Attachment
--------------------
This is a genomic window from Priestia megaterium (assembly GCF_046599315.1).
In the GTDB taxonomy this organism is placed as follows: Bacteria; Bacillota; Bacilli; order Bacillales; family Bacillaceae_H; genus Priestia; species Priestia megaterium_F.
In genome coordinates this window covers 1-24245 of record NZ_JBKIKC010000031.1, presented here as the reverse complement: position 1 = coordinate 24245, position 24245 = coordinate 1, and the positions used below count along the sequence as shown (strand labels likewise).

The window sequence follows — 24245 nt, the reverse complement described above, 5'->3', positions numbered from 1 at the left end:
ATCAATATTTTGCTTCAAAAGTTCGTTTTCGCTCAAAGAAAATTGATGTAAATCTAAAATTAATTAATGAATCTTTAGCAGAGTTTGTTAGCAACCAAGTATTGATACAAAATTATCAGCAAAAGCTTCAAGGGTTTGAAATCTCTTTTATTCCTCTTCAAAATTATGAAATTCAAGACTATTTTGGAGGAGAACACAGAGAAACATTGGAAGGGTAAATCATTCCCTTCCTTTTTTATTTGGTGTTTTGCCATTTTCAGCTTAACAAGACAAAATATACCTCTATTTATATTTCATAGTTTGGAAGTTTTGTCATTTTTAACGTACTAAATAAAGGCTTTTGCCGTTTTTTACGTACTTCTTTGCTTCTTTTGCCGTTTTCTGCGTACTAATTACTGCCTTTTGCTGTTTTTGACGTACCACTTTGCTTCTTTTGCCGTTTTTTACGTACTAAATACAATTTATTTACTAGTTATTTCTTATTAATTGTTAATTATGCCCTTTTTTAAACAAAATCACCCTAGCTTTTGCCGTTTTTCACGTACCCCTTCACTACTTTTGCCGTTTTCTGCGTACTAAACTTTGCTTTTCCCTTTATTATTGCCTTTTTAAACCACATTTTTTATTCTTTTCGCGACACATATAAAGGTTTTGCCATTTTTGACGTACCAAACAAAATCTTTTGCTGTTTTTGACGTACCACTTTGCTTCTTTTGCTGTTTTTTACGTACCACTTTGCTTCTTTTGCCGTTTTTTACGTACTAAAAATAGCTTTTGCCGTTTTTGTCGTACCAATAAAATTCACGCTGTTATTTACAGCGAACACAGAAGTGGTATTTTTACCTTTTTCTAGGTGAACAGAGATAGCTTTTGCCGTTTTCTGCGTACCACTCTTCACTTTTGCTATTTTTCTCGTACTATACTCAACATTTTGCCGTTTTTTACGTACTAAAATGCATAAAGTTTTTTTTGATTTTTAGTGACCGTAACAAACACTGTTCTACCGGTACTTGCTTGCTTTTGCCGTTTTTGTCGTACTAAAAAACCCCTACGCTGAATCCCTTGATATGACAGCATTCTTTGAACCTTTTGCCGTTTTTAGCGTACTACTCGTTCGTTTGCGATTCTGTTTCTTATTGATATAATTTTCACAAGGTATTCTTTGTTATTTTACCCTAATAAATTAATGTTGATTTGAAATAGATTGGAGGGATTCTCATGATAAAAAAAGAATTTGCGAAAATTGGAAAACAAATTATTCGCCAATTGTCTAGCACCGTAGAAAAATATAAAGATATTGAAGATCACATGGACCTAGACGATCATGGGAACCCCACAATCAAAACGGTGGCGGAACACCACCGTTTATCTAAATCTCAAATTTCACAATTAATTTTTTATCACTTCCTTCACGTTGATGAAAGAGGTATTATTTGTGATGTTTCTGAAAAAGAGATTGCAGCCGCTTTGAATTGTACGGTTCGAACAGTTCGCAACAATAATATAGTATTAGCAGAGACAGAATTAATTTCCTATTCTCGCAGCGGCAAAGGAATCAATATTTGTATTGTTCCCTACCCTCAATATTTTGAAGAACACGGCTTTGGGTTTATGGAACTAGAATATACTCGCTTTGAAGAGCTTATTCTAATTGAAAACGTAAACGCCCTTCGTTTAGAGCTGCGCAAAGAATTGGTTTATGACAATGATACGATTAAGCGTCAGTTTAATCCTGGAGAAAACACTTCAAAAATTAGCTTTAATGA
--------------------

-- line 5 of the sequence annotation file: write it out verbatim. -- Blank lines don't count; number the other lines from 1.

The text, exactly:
ATCAATATTTTGCTTCAAAAGTTCGTTTTCGCTCAAAGAAAATTGATGTAAATCTAAAATTAATTAATGAATCTTTAGCAGAGTTTGTTAGCAACCAAGTATTGATACAAAATTATCAGCAAAAGCTTCAAGGGTTTGAAATCTCTTTTATTCCTCTTCAAAATTATGAAATTCAAGACTATTTTGGAGGAGAACACAGAGAAACATTGGAAGGGTAAATCATTCCCTTCCTTTTTTATTTGGTGTTTTGCCATTTTCAGCTTAACAAGACAAAATATACCTCTATTTATATTTCATAGTTTGGAAGTTTTGTCATTTTTAACGTACTAAATAAAGGCTTTTGCCGTTTTTTACGTACTTCTTTGCTTCTTTTGCCGTTTTCTGCGTACTAATTACTGCCTTTTGCTGTTTTTGACGTACCACTTTGCTTCTTTTGCCGTTTTTTACGTACTAAATACAATTTATTTACTAGTTATTTCTTATTAATTGTTAATTATGCCCTTTTTTAAACAAAATCACCCTAGCTTTTGCCGTTTTTCACGTACCCCTTCACTACTTTTGCCGTTTTCTGCGTACTAAACTTTGCTTTTCCCTTTATTATTGCCTTTTTAAACCACATTTTTTATTCTTTTCGCGACACATATAAAGGTTTTGCCATTTTTGACGTACCAAACAAAATCTTTTGCTGTTTTTGACGTACCACTTTGCTTCTTTTGCTGTTTTTTACGTACCACTTTGCTTCTTTTGCCGTTTTTTACGTACTAAAAATAGCTTTTGCCGTTTTTGTCGTACCAATAAAATTCACGCTGTTATTTACAGCGAACACAGAAGTGGTATTTTTACCTTTTTCTAGGTGAACAGAGATAGCTTTTGCCGTTTTCTGCGTACCACTCTTCACTTTTGCTATTTTTCTCGTACTATACTCAACATTTTGCCGTTTTTTACGTACTAAAATGCATAAAGTTTTTTTTGATTTTTAGTGACCGTAACAAACACTGTTCTACCGGTACTTGCTTGCTTTTGCCGTTTTTGTCGTACTAAAAAACCCCTACGCTGAATCCCTTGATATGACAGCATTCTTTGAACCTTTTGCCGTTTTTAGCGTACTACTCGTTCGTTTGCGATTCTGTTTCTTATTGATATAATTTTCACAAGGTATTCTTTGTTATTTTACCCTAATAAATTAATGTTGATTTGAAATAGATTGGAGGGATTCTCATGATAAAAAAAGAATTTGCGAAAATTGGAAAACAAATTATTCGCCAATTGTCTAGCACCGTAGAAAAATATAAAGATATTGAAGATCACATGGACCTAGACGATCATGGGAACCCCACAATCAAAACGGTGGCGGAACACCACCGTTTATCTAAATCTCAAATTTCACAATTAATTTTTTATCACTTCCTTCACGTTGATGAAAGAGGTATTATTTGTGATGTTTCTGAAAAAGAGATTGCAGCCGCTTTGAATTGTACGGTTCGAACAGTTCGCAACAATAATATAGTATTAGCAGAGACAGAATTAATTTCCTATTCTCGCAGCGGCAAAGGAATCAATATTTGTATTGTTCCCTACCCTCAATATTTTGAAGAACACGGCTTTGGGTTTATGGAACTAGAATATACTCGCTTTGAAGAGCTTATTCTAATTGAAAACGTAAACGCCCTTCGTTTAGAGCTGCGCAAAGAATTGGTTTATGACAATGATACGATTAAGCGTCAGTTTAATCCTGGAGAAAACACTTCAAAAATTAGCTTTAATGA